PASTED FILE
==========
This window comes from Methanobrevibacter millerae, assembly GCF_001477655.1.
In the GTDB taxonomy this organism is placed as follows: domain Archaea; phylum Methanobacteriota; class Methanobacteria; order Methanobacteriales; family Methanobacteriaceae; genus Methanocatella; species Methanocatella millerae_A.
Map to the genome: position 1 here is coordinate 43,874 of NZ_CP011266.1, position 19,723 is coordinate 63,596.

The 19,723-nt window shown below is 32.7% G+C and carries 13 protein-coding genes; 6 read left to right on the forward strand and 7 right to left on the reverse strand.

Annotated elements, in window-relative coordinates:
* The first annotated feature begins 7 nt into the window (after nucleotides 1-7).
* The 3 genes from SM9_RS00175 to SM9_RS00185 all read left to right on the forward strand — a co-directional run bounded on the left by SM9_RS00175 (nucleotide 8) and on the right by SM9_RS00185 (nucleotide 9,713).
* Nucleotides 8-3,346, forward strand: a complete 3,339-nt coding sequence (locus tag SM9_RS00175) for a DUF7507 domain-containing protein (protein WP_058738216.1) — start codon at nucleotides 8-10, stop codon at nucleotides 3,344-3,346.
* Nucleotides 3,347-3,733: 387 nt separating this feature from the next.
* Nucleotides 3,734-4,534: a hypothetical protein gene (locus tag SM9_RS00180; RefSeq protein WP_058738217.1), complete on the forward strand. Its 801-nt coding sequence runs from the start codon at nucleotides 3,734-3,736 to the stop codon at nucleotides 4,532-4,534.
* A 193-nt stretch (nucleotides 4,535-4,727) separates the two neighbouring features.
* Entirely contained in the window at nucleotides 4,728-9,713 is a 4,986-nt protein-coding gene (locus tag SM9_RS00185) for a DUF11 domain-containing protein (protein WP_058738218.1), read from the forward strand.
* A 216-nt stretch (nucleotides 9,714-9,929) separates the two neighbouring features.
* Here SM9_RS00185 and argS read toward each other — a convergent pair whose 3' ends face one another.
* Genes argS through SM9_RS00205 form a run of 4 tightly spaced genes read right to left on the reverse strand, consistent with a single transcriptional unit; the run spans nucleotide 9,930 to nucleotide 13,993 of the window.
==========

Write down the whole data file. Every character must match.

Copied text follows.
This window comes from Methanobrevibacter millerae, assembly GCF_001477655.1.
In the GTDB taxonomy this organism is placed as follows: domain Archaea; phylum Methanobacteriota; class Methanobacteria; order Methanobacteriales; family Methanobacteriaceae; genus Methanocatella; species Methanocatella millerae_A.
Map to the genome: position 1 here is coordinate 43,874 of NZ_CP011266.1, position 19,723 is coordinate 63,596.

The 19,723-nt window shown below is 32.7% G+C and carries 13 protein-coding genes; 6 read left to right on the forward strand and 7 right to left on the reverse strand.

Annotated elements, in window-relative coordinates:
* The first annotated feature begins 7 nt into the window (after nucleotides 1-7).
* The 3 genes from SM9_RS00175 to SM9_RS00185 all read left to right on the forward strand — a co-directional run bounded on the left by SM9_RS00175 (nucleotide 8) and on the right by SM9_RS00185 (nucleotide 9,713).
* Nucleotides 8-3,346, forward strand: a complete 3,339-nt coding sequence (locus tag SM9_RS00175) for a DUF7507 domain-containing protein (protein WP_058738216.1) — start codon at nucleotides 8-10, stop codon at nucleotides 3,344-3,346.
* Nucleotides 3,347-3,733: 387 nt separating this feature from the next.
* Nucleotides 3,734-4,534: a hypothetical protein gene (locus tag SM9_RS00180; RefSeq protein WP_058738217.1), complete on the forward strand. Its 801-nt coding sequence runs from the start codon at nucleotides 3,734-3,736 to the stop codon at nucleotides 4,532-4,534.
* A 193-nt stretch (nucleotides 4,535-4,727) separates the two neighbouring features.
* Entirely contained in the window at nucleotides 4,728-9,713 is a 4,986-nt protein-coding gene (locus tag SM9_RS00185) for a DUF11 domain-containing protein (protein WP_058738218.1), read from the forward strand.
* A 216-nt stretch (nucleotides 9,714-9,929) separates the two neighbouring features.
* Here SM9_RS00185 and argS read toward each other — a convergent pair whose 3' ends face one another.
* Genes argS through SM9_RS00205 form a run of 4 tightly spaced genes read right to left on the reverse strand, consistent with a single transcriptional unit; the run spans nucleotide 9,930 to nucleotide 13,993 of the window.